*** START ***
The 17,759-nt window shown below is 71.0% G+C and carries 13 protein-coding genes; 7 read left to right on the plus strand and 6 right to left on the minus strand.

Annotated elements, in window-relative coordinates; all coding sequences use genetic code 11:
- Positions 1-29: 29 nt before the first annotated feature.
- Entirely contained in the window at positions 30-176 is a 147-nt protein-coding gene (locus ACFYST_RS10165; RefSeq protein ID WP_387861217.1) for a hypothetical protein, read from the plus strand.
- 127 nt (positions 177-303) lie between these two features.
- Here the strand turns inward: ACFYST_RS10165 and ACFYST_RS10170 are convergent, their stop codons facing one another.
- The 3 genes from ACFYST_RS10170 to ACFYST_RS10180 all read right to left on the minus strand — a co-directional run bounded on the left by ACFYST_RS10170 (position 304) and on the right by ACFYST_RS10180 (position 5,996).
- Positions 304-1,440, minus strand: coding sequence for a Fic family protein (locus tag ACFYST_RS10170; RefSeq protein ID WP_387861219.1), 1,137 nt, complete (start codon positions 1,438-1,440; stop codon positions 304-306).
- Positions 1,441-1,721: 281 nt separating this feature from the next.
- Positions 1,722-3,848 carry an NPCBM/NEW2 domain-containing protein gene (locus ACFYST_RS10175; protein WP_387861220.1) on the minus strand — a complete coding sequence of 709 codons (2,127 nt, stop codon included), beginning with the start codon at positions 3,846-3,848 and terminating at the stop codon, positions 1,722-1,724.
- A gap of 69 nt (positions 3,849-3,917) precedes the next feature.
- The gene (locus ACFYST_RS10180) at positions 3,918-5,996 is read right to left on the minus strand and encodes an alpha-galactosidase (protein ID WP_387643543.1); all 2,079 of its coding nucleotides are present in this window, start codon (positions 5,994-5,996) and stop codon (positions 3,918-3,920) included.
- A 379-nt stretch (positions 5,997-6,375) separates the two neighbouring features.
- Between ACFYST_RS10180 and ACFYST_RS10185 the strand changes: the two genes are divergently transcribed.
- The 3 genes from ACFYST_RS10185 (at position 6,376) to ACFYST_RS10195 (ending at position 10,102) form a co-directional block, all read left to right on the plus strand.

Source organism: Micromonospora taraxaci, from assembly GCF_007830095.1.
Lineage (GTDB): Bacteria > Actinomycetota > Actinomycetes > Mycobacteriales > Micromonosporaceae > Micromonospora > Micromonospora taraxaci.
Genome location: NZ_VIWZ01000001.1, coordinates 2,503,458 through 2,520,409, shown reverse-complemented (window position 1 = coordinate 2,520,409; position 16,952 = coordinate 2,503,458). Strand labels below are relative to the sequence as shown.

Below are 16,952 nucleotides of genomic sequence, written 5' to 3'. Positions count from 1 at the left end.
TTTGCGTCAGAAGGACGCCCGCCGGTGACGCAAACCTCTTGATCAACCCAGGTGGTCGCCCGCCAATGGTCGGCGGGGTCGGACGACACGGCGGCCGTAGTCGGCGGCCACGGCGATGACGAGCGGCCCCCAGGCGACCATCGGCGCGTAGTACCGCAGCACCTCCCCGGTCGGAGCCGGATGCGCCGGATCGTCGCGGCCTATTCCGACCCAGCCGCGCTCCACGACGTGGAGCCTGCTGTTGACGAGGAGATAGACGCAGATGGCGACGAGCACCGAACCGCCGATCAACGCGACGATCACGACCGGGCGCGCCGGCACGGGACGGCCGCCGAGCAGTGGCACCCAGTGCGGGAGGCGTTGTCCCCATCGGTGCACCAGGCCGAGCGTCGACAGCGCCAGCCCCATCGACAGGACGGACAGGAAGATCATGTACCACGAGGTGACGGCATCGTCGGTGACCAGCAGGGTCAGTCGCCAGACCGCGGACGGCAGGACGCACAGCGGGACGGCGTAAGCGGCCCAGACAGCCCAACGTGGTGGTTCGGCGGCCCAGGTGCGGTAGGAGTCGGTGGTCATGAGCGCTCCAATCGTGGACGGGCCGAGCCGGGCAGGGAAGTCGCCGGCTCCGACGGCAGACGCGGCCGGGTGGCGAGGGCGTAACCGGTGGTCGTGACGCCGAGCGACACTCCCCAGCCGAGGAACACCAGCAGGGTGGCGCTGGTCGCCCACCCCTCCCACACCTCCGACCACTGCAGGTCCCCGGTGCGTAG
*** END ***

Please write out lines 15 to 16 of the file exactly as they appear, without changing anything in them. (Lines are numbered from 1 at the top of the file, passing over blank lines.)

- The 3 genes from ACFYST_RS10185 (at position 6,376) to ACFYST_RS10195 (ending at position 10,102) form a co-directional block, all read left to right on the plus strand.

Source organism: Micromonospora taraxaci, from assembly GCF_007830095.1.